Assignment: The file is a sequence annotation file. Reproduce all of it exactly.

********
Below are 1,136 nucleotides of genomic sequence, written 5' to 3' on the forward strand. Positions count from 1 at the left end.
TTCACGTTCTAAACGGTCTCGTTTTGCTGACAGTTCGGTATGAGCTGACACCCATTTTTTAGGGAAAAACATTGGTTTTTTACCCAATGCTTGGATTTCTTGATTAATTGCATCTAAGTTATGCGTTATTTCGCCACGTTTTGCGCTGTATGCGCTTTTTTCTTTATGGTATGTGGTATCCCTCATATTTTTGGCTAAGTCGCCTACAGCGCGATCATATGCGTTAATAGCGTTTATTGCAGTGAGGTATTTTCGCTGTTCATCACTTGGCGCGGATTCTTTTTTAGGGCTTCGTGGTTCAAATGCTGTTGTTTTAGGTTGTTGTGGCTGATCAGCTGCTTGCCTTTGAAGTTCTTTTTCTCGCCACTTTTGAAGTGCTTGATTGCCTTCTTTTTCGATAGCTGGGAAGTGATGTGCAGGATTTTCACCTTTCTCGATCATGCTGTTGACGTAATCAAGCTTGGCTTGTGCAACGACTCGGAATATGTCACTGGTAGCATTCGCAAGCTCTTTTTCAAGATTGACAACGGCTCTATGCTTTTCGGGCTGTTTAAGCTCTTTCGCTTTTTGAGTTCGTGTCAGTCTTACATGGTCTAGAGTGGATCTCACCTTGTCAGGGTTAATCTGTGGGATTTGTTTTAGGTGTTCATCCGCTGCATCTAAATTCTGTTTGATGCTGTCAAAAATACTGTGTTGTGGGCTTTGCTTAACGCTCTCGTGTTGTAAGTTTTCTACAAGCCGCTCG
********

Below are 1,136 nucleotides of genomic sequence, written 5' to 3' on the forward strand. Positions count from 1 at the left end.
TTCACGTTCTAAACGGTCTCGTTTTGCTGACAGTTCGGTATGAGCTGACACCCATTTTTTAGGGAAAAACATTGGTTTTTTACCCAATGCTTGGATTTCTTGATTAATTGCATCTAAGTTATGCGTTATTTCGCCACGTTTTGCGCTGTATGCGCTTTTTTCTTTATGGTATGTGGTATCCCTCATATTTTTGGCTAAGTCGCCTACAGCGCGATCATATGCGTTAATAGCGTTTATTGCAGTGAGGTATTTTCGCTGTTCATCACTTGGCGCGGATTCTTTTTTAGGGCTTCGTGGTTCAAATGCTGTTGTTTTAGGTTGTTGTGGCTGATCAGCTGCTTGCCTTTGAAGTTCTTTTTCTCGCCACTTTTGAAGTGCTTGATTGCCTTCTTTTTCGATAGCTGGGAAGTGATGTGCAGGATTTTCACCTTTCTCGATCATGCTGTTGACGTAATCAAGCTTGGCTTGTGCAACGACTCGGAATATGTCACTGGTAGCATTCGCAAGCTCTTTTTCAAGATTGACAACGGCTCTATGCTTTTCGGGCTGTTTAAGCTCTTTCGCTTTTTGAGTTCGTGTCAGTCTTACATGGTCTAGAGTGGATCTCACCTTGTCAGGGTTAATCTGTGGGATTTGTTTTAGGTGTTCATCCGCTGCATCTAAATTCTGTTTGATGCTGTCAAAAATACTGTGTTGTGGGCTTTGCTTAACGCTCTCGTGTTGTAAGTTTTCTACAAGCCGCTCG